A lot goes into designing a landscape, hence there’s an entire profession called landscape architecture devoted to designing outdoor spaces. We won’t be able to make you a landscape architect today, but we’re sharing six steps to get you started on a great landscape design.

  1. Brainstorm what you want in your yard.

Think of this as a “brain dump,” which simply means you’ll transfer to paper all the things you are considering, imagining, and dreaming of for your yard. First, find a window that looks out onto a part of your yard. Set up a chair there, grab a pen, clear your mind and set a timer for five minutes. Now write down anything and everything that comes into your head that involves your yard. Ready, set, go.

  1. Make a plan.

As the old saying goes, “All good things start with a plan.” It’s true! Think about how you approach your job; more than likely you have a general strategy about the steps you are going to take to perform the tasks on your to-do list. It’s the same with your yard:  Developing a plan will save you time and money, and is more likely to result in a successful end product.

What is a plan? When it comes to landscapes, a plan is a scaled drawing showing your yard from a top-down perspective. To make sure the dimensions are accurate, it’s helpful to start with a “map” of your existing yard.  You can use either a scaled aerial photograph or a surveyor’s plat drawing of the lot on which your house sits, or both.

Scaled aerial photograph. Numerous websites provide free aerial photography.  Google Earth Pro, which can be downloaded for free, allows you to measure distances and save snapshots of satellite photography with a scale bar included.  Though this next step will be a challenge, the aerial photograph can then be opened in a program like Microsoft Paint where you can change the size of the photo and get it to a standard scale (like 1”=10’).  Resizing the aerial photograph to a larger-than-normal page size, like 11”x17”, may make it possible to fit your entire property onto one sheet at the desired scale.  Don’t forget that you can print large pages at a commercial print shop.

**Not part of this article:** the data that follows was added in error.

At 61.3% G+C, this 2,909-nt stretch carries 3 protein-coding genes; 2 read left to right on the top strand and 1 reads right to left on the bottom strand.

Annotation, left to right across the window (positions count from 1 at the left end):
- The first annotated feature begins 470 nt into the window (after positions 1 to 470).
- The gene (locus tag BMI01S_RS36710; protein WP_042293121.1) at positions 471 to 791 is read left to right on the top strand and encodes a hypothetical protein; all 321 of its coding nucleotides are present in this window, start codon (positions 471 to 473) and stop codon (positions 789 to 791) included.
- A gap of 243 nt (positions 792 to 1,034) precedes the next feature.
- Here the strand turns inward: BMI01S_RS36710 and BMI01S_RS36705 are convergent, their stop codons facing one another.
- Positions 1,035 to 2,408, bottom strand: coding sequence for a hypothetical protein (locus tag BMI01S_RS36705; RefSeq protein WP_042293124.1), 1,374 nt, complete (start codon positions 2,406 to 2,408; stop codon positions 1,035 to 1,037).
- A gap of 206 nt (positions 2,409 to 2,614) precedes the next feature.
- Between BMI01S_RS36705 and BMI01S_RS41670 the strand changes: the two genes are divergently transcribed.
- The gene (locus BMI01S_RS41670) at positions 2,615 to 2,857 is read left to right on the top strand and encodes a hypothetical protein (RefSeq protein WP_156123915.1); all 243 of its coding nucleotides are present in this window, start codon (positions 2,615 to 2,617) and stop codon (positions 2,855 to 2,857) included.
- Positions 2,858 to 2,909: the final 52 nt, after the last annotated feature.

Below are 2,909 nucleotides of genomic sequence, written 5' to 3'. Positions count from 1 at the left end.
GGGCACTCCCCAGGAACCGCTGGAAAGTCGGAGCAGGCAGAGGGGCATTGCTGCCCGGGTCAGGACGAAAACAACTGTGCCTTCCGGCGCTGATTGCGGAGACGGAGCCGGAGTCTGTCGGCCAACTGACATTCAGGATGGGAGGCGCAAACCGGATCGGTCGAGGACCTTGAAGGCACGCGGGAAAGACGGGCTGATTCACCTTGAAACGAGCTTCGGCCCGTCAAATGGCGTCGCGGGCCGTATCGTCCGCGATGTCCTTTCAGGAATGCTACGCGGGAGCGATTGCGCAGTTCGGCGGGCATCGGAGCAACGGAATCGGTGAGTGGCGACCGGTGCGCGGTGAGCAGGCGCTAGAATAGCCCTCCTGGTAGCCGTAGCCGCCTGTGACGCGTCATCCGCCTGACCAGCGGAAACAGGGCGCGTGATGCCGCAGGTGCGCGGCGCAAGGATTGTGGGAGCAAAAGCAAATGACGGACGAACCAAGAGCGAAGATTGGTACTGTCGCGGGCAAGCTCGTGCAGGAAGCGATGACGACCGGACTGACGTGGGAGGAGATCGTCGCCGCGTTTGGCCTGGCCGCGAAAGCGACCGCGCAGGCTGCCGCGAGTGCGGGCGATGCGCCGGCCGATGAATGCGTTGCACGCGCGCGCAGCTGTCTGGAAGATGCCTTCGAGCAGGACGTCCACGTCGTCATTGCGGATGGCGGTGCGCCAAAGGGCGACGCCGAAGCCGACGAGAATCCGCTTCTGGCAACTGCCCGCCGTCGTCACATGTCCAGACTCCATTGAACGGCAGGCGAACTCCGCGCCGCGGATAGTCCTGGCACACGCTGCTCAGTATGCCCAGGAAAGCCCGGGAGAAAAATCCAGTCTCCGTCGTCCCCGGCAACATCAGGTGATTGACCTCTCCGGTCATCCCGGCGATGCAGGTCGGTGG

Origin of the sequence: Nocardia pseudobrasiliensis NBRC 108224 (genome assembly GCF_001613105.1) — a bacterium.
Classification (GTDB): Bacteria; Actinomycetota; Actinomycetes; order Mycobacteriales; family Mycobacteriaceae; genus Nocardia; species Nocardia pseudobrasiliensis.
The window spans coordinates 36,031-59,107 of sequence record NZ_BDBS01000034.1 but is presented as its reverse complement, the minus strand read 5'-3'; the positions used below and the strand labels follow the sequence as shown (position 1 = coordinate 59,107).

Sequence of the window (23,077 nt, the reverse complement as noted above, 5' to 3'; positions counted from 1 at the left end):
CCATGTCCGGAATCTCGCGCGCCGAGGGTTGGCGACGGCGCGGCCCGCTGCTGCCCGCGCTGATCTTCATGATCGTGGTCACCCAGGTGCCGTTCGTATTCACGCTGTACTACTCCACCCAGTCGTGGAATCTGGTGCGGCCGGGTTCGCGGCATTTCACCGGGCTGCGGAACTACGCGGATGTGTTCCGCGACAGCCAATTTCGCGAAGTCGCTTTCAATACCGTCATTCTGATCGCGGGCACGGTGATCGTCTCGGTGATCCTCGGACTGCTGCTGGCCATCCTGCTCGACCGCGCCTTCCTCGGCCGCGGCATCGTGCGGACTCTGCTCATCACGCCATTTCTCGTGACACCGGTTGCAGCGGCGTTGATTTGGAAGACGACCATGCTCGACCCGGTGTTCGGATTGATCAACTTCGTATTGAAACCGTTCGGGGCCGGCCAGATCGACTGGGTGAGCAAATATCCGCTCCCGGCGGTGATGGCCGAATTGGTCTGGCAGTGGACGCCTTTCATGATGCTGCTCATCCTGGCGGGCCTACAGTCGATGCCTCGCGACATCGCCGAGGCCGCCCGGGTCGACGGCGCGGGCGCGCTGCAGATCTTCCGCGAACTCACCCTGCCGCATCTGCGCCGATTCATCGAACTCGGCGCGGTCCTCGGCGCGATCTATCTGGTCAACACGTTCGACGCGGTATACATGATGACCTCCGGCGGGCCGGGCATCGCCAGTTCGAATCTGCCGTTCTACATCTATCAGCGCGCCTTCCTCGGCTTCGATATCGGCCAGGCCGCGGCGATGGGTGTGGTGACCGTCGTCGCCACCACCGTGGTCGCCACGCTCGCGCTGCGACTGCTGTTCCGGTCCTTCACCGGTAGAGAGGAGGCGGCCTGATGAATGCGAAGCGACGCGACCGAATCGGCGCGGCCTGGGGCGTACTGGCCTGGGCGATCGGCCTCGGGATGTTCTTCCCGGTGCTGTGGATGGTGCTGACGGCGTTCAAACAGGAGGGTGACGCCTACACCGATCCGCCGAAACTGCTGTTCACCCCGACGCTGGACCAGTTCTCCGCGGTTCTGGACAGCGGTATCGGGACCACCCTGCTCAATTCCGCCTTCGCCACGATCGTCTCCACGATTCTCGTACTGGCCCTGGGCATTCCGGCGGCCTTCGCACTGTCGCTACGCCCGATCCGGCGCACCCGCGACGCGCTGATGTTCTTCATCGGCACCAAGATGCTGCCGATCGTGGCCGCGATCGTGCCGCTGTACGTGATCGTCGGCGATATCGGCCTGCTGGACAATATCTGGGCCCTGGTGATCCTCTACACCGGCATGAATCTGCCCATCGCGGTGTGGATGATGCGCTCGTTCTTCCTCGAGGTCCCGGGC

Surveyor’s plat drawing.What is a plat? It’s a map, drawn to scale, showing the divisions of a piece of land. This should be included in the huge pack of documents you received when you bought your home. It should show overall property boundaries, and basic dimensions of the home. It sometimes includes existing features such as driveways, and exterior structures like sheds. If it does not show these, you can use a tape measure to measure the structures and hardscape areas such as patios, driveways or sidewalks then note them in pencil on the survey plat.

Once you’ve got your aerial photograph or surveyor’s plat, you may want to buy a book of tracing paper, which is see-through and will enable your next steps.

  1. Take stock of what’s in your yard now

You’ve written down what you want to have in your yard, and you’ve got a photo or drawing showing the actual size of your landscape. Now you are ready to take stock of what’s already in your yard.  Put a piece of tracing paper on top of your aerial photograph or plat plan, and head outside. You’ll want to populate your tracing paper with information on existing conditions like plant locations and names, patio positions, roof downspouts, and drainage patterns. Be sure to locate any special site features, identify problems such as erosion, excess runoff, ugliness and decline, and identify positive attributes such as a good view, a nice specimen plant or typical travel patterns.